GeorgeEliot once remarked of Herbert Spencer, whom she knew well, that "thelife of this philosopher, like that of the great Kant, offers littlematerial for the narrator." She was right. There is nothing in hislife that compares to the rich texture of experience, of tragedy, oftrials and tribulations that one encounters in Comte's career or inMarx's.
Spencer was born on April 27, 1820, in Derby, in thebleak and dismal English Midlands, the heart of British industry. Hewas the oldest of nine children and the only one to survive. Hisfather, George Spencer, and his whole family were staunch nonconformistDissenters, highly individualistic in their outlook. George Spencer, arather eccentric man who combined Quaker sympathies with Benthamiteradicalism and rabid anti-clericalism, taught school in Derby. Aggressively independent, he would not take his hat off to anyone andwould never address his correspondents as "Esquire" or "Reverend" butalways as "Mr." Keenly interested in science and politics, he was for atime honorary secretary of the local Philosophical Society and one ofthe mainstays of local Dissent. Spencer's mother Harriet is describedas a patient and gentle woman whose marriage to his irascible andirritable father seems not to have been happy.
Being sickly andweak as a child, Herbert Spencer did not attend a regular school. Hisfather educated him at home. At the age of thirteen, he moved to thehome of a clerical uncle near Bath, from whom he received his furthereducation. This clergyman, who was also an advanced social reformer, aChartist sympathizer, and an advocate of temperance, taught youngHerbert the principles of Philosophical Radicalism as well as the rigidcode of dissenting Protestantism. When the Reverend Spencer was askedone day at a gathering why the young Spencer wasn't dancing, he replied,"No Spencer ever dances."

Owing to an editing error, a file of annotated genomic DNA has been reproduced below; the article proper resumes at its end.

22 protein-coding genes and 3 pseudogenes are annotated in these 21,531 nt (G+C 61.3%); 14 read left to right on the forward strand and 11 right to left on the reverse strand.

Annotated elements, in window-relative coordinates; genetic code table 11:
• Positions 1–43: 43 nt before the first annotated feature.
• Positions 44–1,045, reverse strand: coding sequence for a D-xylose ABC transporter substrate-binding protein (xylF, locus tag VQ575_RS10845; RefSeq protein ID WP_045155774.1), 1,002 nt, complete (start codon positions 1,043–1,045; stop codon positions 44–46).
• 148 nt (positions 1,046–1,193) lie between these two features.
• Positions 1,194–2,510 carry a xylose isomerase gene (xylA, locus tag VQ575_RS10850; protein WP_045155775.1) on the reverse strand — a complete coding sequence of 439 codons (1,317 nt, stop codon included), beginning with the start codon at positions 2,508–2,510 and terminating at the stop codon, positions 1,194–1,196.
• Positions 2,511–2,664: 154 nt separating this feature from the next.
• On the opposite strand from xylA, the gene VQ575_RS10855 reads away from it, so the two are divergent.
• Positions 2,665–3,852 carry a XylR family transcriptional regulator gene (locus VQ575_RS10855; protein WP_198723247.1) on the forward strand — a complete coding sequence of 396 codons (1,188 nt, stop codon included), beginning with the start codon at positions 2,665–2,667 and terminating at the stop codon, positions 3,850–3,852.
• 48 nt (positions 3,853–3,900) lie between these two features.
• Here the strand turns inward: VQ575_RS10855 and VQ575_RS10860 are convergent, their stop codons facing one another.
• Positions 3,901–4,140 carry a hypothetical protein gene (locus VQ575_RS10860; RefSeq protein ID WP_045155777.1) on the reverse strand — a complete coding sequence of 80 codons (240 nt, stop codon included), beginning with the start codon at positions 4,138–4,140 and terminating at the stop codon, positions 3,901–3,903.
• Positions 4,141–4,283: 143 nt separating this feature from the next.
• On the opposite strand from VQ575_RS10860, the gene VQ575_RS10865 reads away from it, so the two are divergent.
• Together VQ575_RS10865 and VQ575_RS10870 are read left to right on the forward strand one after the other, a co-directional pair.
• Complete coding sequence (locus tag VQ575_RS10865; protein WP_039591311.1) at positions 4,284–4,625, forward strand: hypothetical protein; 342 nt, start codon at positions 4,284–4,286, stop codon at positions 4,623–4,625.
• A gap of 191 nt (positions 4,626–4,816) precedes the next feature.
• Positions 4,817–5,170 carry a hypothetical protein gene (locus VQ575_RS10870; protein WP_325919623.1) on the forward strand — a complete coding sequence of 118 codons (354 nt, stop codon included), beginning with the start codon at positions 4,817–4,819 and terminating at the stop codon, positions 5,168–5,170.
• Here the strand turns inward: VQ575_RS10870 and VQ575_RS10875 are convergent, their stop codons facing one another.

The education Spencer received from hisfather and uncle leaned heavily on the scientific side. His groundingin Latin and Greek was weak, and he never became even a tolerablelinguist. He received no formal instruction in English, and hisknowledge of history was superficial. At the age of sixteen he had agood background in mathematics and the natural sciences, but he was not,nor was he ever to become, a generally cultivated man.
Feelinghimself unfit for a university career and unwilling to attend Cambridgeas his father had done, Herbert Spencer decided to follow his scientificinterests, and in 1837 joined the staff of the London and BirminghamRailway as an engineer. A year later he took up a better position as adraftsman with the Birmingham and Gloucester Railway. In addition tohis regular duties, Spencer here busied himself with a variety of minorinventions, which he thought much of but which came to little. When theconstruction of the railroad was finished in 1841, he was discharged andreturned home to Derby.
In the next few years Spencer publishedseveral articles in the radical press, first on engineering but soonafter on social and political questions as well. A series of letters toa dissenting paper, The Nonconformist, already indicate thedirection of his later course; these letters, entitled "The ProperSphere of Government," argued for an extreme restriction of the scope ofgovernment. He contended that the whole field of human activity, exceptfor policing, should be left to private enterprise. There were to be nopoor laws, no national education, no established church, no restrictionson commerce, and no factory legislation.
For a number of years,Spencer struggled on the fringes of radical journalism and of radicalpolitics. Finally, having despaired of making a livelihood as a writer,he returned for a while to the employment of the Birmingham andGloucester Railway. For two years thereafter he was without settledemployment, dabbling in mechanical inventions and radical journalism andeven dreaming for a time of emigrating to New Zealand. At last, in1848, he found a stable position and assured income as a subeditor withthe London Economist.
From Coser, 1977:102-104.